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American Lutheranism by Friedrich Bente

OBJECTIONS TO GENERAL SYNOD.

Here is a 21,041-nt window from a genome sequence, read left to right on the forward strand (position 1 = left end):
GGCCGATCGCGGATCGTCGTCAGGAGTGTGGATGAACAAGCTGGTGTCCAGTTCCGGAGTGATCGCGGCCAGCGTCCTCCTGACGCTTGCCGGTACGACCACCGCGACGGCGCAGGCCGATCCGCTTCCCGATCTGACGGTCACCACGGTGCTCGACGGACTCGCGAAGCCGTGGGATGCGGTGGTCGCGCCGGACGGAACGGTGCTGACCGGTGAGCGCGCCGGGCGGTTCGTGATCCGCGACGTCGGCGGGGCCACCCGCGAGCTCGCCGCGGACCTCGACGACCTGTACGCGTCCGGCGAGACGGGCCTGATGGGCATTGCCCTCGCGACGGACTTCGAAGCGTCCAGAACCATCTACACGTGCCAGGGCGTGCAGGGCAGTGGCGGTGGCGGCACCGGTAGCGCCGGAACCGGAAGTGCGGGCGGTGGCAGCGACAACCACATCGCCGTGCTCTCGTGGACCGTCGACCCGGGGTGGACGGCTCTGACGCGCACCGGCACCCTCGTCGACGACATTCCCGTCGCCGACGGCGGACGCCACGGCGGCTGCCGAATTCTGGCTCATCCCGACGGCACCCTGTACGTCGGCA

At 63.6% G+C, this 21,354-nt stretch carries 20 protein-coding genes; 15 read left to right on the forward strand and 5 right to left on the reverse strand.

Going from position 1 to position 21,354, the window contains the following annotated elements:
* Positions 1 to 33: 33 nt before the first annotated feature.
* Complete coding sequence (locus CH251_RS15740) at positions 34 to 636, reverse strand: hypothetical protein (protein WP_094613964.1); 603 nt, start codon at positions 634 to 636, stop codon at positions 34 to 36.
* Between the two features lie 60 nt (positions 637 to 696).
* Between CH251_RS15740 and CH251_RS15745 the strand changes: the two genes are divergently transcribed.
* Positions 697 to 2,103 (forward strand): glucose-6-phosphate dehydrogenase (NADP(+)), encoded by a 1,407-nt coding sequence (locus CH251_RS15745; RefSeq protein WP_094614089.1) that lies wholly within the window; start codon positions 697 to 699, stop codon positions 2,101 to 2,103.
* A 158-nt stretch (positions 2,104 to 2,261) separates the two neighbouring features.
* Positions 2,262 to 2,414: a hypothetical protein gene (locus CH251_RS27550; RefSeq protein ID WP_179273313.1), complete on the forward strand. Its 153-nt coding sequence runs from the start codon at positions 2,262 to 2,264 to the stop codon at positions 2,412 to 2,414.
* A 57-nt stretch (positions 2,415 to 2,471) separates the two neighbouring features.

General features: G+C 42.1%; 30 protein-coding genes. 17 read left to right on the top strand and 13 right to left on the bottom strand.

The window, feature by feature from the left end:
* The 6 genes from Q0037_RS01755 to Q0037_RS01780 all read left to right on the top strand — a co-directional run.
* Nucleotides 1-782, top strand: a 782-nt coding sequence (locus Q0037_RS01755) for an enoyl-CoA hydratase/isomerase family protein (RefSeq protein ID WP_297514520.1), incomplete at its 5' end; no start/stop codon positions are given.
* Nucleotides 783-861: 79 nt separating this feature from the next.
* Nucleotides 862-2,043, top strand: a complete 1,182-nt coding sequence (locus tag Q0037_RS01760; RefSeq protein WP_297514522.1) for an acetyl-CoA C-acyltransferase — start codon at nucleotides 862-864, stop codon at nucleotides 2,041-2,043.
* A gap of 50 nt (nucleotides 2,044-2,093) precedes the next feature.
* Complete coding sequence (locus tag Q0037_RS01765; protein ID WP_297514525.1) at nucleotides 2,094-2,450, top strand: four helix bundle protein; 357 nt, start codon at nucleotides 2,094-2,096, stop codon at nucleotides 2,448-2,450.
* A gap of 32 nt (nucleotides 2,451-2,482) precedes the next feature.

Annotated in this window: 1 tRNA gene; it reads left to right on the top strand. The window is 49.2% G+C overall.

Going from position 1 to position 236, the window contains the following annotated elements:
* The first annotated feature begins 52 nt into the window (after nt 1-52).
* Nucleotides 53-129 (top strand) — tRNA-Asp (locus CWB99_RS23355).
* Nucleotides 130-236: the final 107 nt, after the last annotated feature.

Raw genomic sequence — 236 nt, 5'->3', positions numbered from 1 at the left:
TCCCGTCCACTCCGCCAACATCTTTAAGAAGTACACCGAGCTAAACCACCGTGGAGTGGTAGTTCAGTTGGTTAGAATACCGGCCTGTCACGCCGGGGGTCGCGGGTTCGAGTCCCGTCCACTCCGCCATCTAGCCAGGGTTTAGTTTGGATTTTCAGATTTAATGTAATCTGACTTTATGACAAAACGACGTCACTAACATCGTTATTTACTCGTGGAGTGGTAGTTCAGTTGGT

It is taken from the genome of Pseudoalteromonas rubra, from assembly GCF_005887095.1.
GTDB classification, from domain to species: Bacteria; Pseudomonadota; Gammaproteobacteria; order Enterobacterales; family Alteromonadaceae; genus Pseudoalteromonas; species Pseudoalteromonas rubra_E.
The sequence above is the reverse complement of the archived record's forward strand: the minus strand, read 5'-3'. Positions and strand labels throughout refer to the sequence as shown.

92. Critique of So-called |Planentwurf.| -- The formation of a Lutheran General Synod, warmly advocated by the Synods of Pennsylvania and North Carolina, met with the earnest and zealous, though not in every respect judicious, opposition of the Tennessee Synod. Her Report of 1820 contains a criticism of the Planentwurf, which in 1819 had been proposed by the Pennsylvania Synod as a tentative constitution for the projected General Synod. Among the objections enumerated are the following: 1. Whosoever desired to be recognized as a pastor would be compelled to pursue his studies at the proposed seminary of the General Synod.2. Of those entitled to cast a vote there were two pastors to every lay delegate. |It would therefore be vain for a lay deputy to make the journey, except he desired the honor of being a servant of two masters.| 3. The General Synod arrogated to itself the exclusive right to introduce new books for public worship.4. Luther's Catechism also was to remain only until the Synod would introduce other books.5. According to the Planentwurf, the General Synod could reject all articles of faith or omit them entirely.6. Neither the Augsburg Confession nor the Bible was designated as the foundation of the General Synod, nor even so much as mentioned in the Planentwurf. (52 f.) 7. The General Synod was striving to establish a dominion over all Ministeriums, as appeared from the statement: |Until the permission or approval of the General Synod shall have been formally obtained, no newly established body shall be regarded as a Ministerium, nor shall an ordination conferred by them be considered valid.| |Accordingly,| they said, |one had as much liberty as the rope permitted.| (54 f.; 1822, 10.) 8. The General Synod claimed the right to specify the |ranks universally valid for the ministry.| |Catechist,| as the Report of 1820 has it, |candidate, dean, and pastor will no longer suffice; who knows but something higher will be required, such as bishop, archbishop, cardinal, or even pope!| 9. Pastors were granted the right to appeal from the decision of their synod to the General Synod. |Accordingly the case of a pastor, be he ever so bad, may drag on for years; and if, owing to extreme distances or other circumstances, the witnesses are not able to attend, he may finally even win it. This provision renders the matter similar to a temporal government, where appeals are commonly made from a lower to a higher court.| 10. |One cannot be sure that a spirit desiring as much power as appears to be granted by this Planentwurf will be able to rest and not seek further power.| 11. No one was able to guarantee that this Lutheran General Synod would not later on unite with the General Synods of the sects to form a National Synod, in which the majority would then determine all articles of faith and all church-customs.12. Such a National Synod would be able also to change the Constitution of the United States and compel every one to unite with this National Synod, impose taxes, etc. (50 f.) By resolution of Synod the reasons why some pastors in Ohio, influenced in their action by Paul Henkel, rejected the Planentwurf were also appended to the Report of 1820. Among them were: 1. The fear |of falling into the hands of a strong hierarchy| by accepting this Planentwurf, since they knew from church history that the Papacy had developed rapidly along similar lines. (64.) 2. The General Synod would soon become English, whereas, according to its ministerial order, the Ohio Synod |must remain a German-speaking ministerium.| (65.) 3. Every meeting of the General Synod would mean for them a traveling expense of [USD]168.4. As the Planentwurf was subject to change, union with the General Synod would be tantamount |'to buying the cat in the bag,' as the proverb has it.| These scruples reveal the fact that the Tennessee Synod viewed the General Synod as a body which was hierarchical in its polity and thoroughly un-Lutheran in its doctrinal position, an opinion well founded, even though the objections advanced are not equally valid.